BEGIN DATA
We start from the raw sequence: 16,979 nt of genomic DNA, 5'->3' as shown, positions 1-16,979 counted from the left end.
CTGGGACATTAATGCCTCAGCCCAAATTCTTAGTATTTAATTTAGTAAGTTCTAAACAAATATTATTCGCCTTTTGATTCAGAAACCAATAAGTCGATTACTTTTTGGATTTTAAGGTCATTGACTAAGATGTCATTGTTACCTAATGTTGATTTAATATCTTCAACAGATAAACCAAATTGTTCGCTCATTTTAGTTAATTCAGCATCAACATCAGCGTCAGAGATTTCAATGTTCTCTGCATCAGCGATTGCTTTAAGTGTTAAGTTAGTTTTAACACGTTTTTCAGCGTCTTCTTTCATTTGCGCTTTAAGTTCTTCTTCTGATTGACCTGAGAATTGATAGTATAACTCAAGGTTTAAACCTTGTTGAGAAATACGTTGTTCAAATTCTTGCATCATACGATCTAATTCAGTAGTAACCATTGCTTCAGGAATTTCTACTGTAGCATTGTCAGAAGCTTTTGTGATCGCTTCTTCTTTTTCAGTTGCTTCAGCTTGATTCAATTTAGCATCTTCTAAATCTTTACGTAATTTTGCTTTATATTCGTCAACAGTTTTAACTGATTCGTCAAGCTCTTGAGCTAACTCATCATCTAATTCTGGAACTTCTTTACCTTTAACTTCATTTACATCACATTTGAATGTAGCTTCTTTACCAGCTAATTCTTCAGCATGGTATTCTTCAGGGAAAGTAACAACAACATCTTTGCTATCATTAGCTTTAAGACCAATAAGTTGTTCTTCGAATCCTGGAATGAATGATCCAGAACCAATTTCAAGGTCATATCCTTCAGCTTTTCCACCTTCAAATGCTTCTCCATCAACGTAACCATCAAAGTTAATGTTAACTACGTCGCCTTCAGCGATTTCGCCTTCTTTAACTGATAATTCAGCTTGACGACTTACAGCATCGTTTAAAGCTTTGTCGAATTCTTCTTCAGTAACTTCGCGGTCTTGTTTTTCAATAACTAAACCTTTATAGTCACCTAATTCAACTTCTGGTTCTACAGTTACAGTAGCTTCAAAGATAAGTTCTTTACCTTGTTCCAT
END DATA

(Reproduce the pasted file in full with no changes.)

We start from the raw sequence: 16,979 nt of genomic DNA, 5'->3' as shown, positions 1-16,979 counted from the left end.
CTGGGACATTAATGCCTCAGCCCAAATTCTTAGTATTTAATTTAGTAAGTTCTAAACAAATATTATTCGCCTTTTGATTCAGAAACCAATAAGTCGATTACTTTTTGGATTTTAAGGTCATTGACTAAGATGTCATTGTTACCTAATGTTGATTTAATATCTTCAACAGATAAACCAAATTGTTCGCTCATTTTAGTTAATTCAGCATCAACATCAGCGTCAGAGATTTCAATGTTCTCTGCATCAGCGATTGCTTTAAGTGTTAAGTTAGTTTTAACACGTTTTTCAGCGTCTTCTTTCATTTGCGCTTTAAGTTCTTCTTCTGATTGACCTGAGAATTGATAGTATAACTCAAGGTTTAAACCTTGTTGAGAAATACGTTGTTCAAATTCTTGCATCATACGATCTAATTCAGTAGTAACCATTGCTTCAGGAATTTCTACTGTAGCATTGTCAGAAGCTTTTGTGATCGCTTCTTCTTTTTCAGTTGCTTCAGCTTGATTCAATTTAGCATCTTCTAAATCTTTACGTAATTTTGCTTTATATTCGTCAACAGTTTTAACTGATTCGTCAAGCTCTTGAGCTAACTCATCATCTAATTCTGGAACTTCTTTACCTTTAACTTCATTTACATCACATTTGAATGTAGCTTCTTTACCAGCTAATTCTTCAGCATGGTATTCTTCAGGGAAAGTAACAACAACATCTTTGCTATCATTAGCTTTAAGACCAATAAGTTGTTCTTCGAATCCTGGAATGAATGATCCAGAACCAATTTCAAGGTCATATCCTTCAGCTTTTCCACCTTCAAATGCTTCTCCATCAACGTAACCATCAAAGTTAATGTTAACTACGTCGCCTTCAGCGATTTCGCCTTCTTTAACTGATAATTCAGCTTGACGACTTACAGCATCGTTTAAAGCTTTGTCGAATTCTTCTTCAGTAACTTCGCGGTCTTGTTTTTCAATAACTAAACCTTTATAGTCACCTAATTCAACTTCTGGTTCTACAGTTACAGTAGCTTCAAAGATAAGTTCTTTACCTTGTTCCAT